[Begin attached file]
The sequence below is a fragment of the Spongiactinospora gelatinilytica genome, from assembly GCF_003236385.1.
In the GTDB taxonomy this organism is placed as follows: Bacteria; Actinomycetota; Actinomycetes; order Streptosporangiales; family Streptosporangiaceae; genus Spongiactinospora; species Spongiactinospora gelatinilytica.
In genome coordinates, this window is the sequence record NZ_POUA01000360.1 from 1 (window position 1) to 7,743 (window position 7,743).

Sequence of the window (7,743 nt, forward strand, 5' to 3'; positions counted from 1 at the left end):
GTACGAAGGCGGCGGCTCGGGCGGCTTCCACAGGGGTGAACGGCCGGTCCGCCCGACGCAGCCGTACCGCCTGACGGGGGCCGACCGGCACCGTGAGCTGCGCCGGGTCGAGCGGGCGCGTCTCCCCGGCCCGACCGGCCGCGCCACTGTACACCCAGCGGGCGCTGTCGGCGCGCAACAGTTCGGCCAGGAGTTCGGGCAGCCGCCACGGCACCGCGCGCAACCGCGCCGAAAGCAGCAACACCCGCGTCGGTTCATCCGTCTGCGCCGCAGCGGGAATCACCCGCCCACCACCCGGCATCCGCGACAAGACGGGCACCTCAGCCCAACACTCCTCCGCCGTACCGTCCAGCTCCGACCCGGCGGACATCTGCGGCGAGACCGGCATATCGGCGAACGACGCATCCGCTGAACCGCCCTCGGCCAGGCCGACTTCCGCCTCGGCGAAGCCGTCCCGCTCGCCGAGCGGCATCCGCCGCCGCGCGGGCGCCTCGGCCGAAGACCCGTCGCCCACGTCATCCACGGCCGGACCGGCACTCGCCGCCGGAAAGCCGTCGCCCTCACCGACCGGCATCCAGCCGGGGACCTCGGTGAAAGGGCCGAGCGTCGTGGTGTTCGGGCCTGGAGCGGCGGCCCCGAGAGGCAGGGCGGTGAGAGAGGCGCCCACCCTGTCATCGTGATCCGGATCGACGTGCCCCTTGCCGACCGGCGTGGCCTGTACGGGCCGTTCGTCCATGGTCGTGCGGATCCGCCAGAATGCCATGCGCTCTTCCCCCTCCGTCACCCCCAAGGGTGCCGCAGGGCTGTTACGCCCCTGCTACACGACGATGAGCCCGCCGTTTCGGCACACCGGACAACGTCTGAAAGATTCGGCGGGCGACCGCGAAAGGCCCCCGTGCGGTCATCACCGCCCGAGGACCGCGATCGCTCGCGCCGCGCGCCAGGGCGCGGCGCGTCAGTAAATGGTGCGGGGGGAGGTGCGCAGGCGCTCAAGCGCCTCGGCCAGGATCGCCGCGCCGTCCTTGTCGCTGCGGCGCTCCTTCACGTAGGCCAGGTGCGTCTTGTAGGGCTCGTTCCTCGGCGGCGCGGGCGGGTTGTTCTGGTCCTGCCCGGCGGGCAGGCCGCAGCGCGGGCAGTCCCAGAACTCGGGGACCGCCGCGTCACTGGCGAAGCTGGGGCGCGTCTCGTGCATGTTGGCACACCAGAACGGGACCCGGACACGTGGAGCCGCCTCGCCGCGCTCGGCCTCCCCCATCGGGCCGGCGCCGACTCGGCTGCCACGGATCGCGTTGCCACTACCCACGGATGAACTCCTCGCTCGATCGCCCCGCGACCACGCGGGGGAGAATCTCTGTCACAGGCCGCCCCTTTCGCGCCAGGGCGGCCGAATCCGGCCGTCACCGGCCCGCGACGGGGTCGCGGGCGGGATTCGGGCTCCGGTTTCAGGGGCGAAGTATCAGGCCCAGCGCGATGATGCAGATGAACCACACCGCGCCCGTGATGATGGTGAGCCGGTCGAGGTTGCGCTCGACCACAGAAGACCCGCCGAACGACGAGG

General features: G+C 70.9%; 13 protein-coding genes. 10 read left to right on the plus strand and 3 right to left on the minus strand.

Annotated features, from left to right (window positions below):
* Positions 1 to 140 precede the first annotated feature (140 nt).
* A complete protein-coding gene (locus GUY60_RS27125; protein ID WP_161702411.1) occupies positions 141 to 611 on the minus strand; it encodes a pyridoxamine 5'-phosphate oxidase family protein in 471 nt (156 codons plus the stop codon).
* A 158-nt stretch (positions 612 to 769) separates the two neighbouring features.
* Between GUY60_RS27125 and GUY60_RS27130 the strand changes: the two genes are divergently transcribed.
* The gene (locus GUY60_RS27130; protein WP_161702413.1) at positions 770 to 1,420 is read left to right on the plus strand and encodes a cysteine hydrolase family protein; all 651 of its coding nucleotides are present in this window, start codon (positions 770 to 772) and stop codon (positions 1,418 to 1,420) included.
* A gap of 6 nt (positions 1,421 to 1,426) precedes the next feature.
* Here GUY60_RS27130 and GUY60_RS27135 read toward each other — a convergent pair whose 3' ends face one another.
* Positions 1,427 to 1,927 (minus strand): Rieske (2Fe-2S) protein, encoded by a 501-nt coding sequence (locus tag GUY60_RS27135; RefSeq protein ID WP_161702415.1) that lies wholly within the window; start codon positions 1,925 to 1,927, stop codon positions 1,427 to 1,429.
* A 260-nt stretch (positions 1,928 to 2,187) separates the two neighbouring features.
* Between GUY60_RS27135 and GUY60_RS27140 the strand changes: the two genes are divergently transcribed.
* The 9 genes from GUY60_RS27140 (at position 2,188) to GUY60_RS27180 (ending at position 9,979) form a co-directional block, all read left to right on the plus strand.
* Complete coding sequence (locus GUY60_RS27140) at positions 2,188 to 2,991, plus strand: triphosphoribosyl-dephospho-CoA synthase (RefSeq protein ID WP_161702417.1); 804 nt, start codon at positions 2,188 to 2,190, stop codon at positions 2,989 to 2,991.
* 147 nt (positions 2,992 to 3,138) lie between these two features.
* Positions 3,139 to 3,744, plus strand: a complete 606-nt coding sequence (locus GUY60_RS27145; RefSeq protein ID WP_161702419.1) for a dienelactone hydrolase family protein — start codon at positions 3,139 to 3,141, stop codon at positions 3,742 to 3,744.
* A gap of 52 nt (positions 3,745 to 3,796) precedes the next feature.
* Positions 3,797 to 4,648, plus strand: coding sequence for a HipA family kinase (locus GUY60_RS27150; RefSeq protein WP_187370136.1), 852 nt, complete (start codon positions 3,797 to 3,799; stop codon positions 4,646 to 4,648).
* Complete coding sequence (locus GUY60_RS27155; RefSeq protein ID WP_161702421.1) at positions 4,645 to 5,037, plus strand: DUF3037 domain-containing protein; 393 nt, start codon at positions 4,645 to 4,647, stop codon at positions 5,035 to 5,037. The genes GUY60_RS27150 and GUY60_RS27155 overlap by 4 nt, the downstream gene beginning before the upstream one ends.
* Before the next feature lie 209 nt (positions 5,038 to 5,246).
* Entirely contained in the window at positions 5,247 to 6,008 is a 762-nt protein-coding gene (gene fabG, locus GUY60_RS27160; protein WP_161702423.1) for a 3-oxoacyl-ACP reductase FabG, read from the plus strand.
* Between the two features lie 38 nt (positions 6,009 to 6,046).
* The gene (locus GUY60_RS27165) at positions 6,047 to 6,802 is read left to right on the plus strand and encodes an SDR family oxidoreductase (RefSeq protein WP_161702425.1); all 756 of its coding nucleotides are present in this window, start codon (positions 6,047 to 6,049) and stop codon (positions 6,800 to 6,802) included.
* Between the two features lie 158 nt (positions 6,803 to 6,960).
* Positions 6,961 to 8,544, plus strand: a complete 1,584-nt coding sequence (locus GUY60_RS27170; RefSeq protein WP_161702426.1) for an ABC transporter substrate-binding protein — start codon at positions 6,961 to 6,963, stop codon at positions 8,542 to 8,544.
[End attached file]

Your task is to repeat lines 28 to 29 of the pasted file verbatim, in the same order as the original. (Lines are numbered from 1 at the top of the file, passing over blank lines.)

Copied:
* The gene (locus GUY60_RS27165) at positions 6,047 to 6,802 is read left to right on the plus strand and encodes an SDR family oxidoreductase (RefSeq protein WP_161702425.1); all 756 of its coding nucleotides are present in this window, start codon (positions 6,047 to 6,049) and stop codon (positions 6,800 to 6,802) included.
* Between the two features lie 158 nt (positions 6,803 to 6,960).